Dr. Antonello Bonci, Scientific Director of NIDA’s Intramural Research Program (IRP), talks about switching off animals’ compulsive cocaine seeking by optogenetically activating the prefrontal cortex, and the implications of this work for people. His comments supplement a NIDA Notes article and a video discussion of his and his colleagues’ experiments.
NIDA Notes: What did your study show?
AB: We found that we could turn rats into compulsive cocaine seekers by shutting down activity in the prefrontal cortex (PFC) and make them quit seeking cocaine by reactivating the PFC. This suggests that there is a switch-point in the PFC that determines or strongly influences whether an animal will persistently seek cocaine.
The same may hold for people. We already know that people who are addicted to cocaine have very low activity in the PFC—in fact, that was a starting point for our study.
In the hope that our findings will translate to people, we will soon begin a trial to test whether PFC stimulation can help patients with cocaine addiction reduce their drug use. In the trial, we will stimulate the brain noninvasively with magnets, rather than with the invasive optogenetics technique we used in our animal study.
NN: Why should PFC activity make such a difference?
AB: People whose PFC is normal can foresee the consequences of their actions and avoid doing things that will cause them trouble down the line. People whose PFC is hypoactive have reduced ability to do this. They are often unable to switch from a counterproductive behavior to another, more beneficial, one. They get stuck in repetitive, compulsive behaviors, such as using drugs.
We hypothesize that shutting down rats’ PFC in our study caused a similar effect: It rendered the animals unable to link their experience of cocaine to that of the unpleasant foot shocks that accompanied the drug. Conversely, when we stimulated rats’ PFC, it restored this ability, and they stopped seeking the drug.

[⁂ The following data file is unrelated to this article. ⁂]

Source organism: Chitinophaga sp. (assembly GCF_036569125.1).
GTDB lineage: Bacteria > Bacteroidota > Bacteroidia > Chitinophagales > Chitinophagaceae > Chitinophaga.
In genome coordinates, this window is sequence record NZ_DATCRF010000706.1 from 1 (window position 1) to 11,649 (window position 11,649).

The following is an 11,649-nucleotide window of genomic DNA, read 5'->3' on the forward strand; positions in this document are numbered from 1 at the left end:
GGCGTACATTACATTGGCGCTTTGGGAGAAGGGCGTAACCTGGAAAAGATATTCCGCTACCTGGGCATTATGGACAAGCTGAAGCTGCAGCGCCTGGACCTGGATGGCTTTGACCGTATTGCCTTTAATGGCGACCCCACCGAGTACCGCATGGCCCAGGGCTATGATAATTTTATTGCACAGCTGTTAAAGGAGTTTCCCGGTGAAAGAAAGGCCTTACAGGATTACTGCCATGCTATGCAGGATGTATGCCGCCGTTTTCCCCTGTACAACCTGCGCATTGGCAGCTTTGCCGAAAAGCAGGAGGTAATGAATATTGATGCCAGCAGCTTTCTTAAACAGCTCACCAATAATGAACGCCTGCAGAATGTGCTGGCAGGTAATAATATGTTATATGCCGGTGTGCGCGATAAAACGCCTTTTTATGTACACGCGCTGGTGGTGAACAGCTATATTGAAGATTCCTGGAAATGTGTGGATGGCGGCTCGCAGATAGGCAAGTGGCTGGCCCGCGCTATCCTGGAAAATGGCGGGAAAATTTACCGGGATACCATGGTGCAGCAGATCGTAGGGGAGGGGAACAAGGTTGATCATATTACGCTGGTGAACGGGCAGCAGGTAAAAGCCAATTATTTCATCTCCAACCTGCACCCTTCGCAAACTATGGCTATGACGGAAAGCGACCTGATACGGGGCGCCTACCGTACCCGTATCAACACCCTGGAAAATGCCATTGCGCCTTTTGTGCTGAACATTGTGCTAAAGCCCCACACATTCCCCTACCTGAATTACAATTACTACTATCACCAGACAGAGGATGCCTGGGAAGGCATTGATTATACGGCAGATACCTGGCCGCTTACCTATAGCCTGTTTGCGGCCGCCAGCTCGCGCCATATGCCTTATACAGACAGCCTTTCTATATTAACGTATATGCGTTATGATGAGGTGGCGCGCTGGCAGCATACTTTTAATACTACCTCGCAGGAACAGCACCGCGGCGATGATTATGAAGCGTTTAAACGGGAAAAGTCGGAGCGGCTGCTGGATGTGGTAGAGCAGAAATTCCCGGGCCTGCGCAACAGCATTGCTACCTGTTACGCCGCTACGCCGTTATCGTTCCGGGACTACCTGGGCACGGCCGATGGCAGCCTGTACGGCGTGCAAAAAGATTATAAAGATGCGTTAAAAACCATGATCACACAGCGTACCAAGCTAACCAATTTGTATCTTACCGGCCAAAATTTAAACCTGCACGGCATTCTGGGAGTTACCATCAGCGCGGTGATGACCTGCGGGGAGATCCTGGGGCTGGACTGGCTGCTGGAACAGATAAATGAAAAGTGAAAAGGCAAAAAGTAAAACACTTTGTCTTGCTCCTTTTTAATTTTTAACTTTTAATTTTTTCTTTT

The PFC is not the only such “switch” in the brain. For example, some patients who had strokes that damaged the region called the insula quit smoking immediately. Their urge to smoke left them completely.
Having said that, there is a mystery that remains to be solved. We know that addictive drugs change many, many brain regions, as many as 90 or more, and these regions are organized into overlapping circuits. We have no idea how, given this enormous complexity, just shutting down or tuning up one single region can produce such profound effects.
NN: Might these findings also apply to other drugs?
AB: Maybe. The PFC is extremely important in making decisions based on evaluating the likely outcomes of an action. Therefore, its strength or weakness might well be a determinative factor with respect to compulsive use of every major drug of abuse. Alternatively, we might discover that drugs other than cocaine, through their different pharmacological mechanisms of action, produce compulsive effects via different brain regions and systems.
NN: Why was the optogenetic technology essential for achieving your results?
AB: Optogenetics is an amazing new tool that every field of science is using right now. It enables researchers to truly mimic natural brain activity. The laser beams are so precise that we were able to deliver pinpoint stimulation or inhibition to the prelimbic region of the PFC. The beams are very fast, so we were able to stimulate and inhibit cells at the same millisecond speeds that cells use to communicate with each other.
Of note, we didn’t apply a very high frequency of stimulation in our experiment. We used what a pacemaker in a heart would do. One hertz, or one stimulation, per second, was enough to reactivate PFC cells that had been shut down by cocaine exposure and wipe out compulsive cocaine seeking. This tells us that we won’t need to apply massive amounts of magnetic stimulation with patients in our clinical trial.